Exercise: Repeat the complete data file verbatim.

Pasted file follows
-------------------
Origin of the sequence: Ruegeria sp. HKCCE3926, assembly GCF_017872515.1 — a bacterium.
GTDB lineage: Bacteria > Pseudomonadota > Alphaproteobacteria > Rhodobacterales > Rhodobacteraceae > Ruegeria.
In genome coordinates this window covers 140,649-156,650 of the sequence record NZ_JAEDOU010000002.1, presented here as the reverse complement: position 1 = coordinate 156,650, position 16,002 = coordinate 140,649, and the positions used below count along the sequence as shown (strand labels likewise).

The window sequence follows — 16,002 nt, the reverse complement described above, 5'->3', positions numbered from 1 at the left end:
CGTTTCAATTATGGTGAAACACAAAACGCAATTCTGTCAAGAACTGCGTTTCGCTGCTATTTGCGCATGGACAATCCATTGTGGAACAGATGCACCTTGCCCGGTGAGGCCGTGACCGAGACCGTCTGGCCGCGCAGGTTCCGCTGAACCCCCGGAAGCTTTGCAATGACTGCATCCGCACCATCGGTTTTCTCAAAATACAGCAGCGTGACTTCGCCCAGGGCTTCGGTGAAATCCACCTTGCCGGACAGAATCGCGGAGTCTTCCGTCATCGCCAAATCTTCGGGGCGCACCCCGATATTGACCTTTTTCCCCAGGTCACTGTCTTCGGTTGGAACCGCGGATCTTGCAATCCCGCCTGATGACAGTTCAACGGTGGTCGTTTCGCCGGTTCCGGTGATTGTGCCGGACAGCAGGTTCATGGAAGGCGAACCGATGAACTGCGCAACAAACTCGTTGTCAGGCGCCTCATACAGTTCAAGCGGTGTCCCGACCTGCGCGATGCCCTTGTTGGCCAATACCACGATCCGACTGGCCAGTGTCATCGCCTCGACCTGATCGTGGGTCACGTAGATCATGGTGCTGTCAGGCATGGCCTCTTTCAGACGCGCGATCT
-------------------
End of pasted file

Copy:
Origin of the sequence: Ruegeria sp. HKCCE3926, assembly GCF_017872515.1 — a bacterium.
GTDB lineage: Bacteria > Pseudomonadota > Alphaproteobacteria > Rhodobacterales > Rhodobacteraceae > Ruegeria.
In genome coordinates this window covers 140,649-156,650 of the sequence record NZ_JAEDOU010000002.1, presented here as the reverse complement: position 1 = coordinate 156,650, position 16,002 = coordinate 140,649, and the positions used below count along the sequence as shown (strand labels likewise).

The window sequence follows — 16,002 nt, the reverse complement described above, 5'->3', positions numbered from 1 at the left end:
CGTTTCAATTATGGTGAAACACAAAACGCAATTCTGTCAAGAACTGCGTTTCGCTGCTATTTGCGCATGGACAATCCATTGTGGAACAGATGCACCTTGCCCGGTGAGGCCGTGACCGAGACCGTCTGGCCGCGCAGGTTCCGCTGAACCCCCGGAAGCTTTGCAATGACTGCATCCGCACCATCGGTTTTCTCAAAATACAGCAGCGTGACTTCGCCCAGGGCTTCGGTGAAATCCACCTTGCCGGACAGAATCGCGGAGTCTTCCGTCATCGCCAAATCTTCGGGGCGCACCCCGATATTGACCTTTTTCCCCAGGTCACTGTCTTCGGTTGGAACCGCGGATCTTGCAATCCCGCCTGATGACAGTTCAACGGTGGTCGTTTCGCCGGTTCCGGTGATTGTGCCGGACAGCAGGTTCATGGAAGGCGAACCGATGAACTGCGCAACAAACTCGTTGTCAGGCGCCTCATACAGTTCAAGCGGTGTCCCGACCTGCGCGATGCCCTTGTTGGCCAATACCACGATCCGACTGGCCAGTGTCATCGCCTCGACCTGATCGTGGGTCACGTAGATCATGGTGCTGTCAGGCATGGCCTCTTTCAGACGCGCGATCT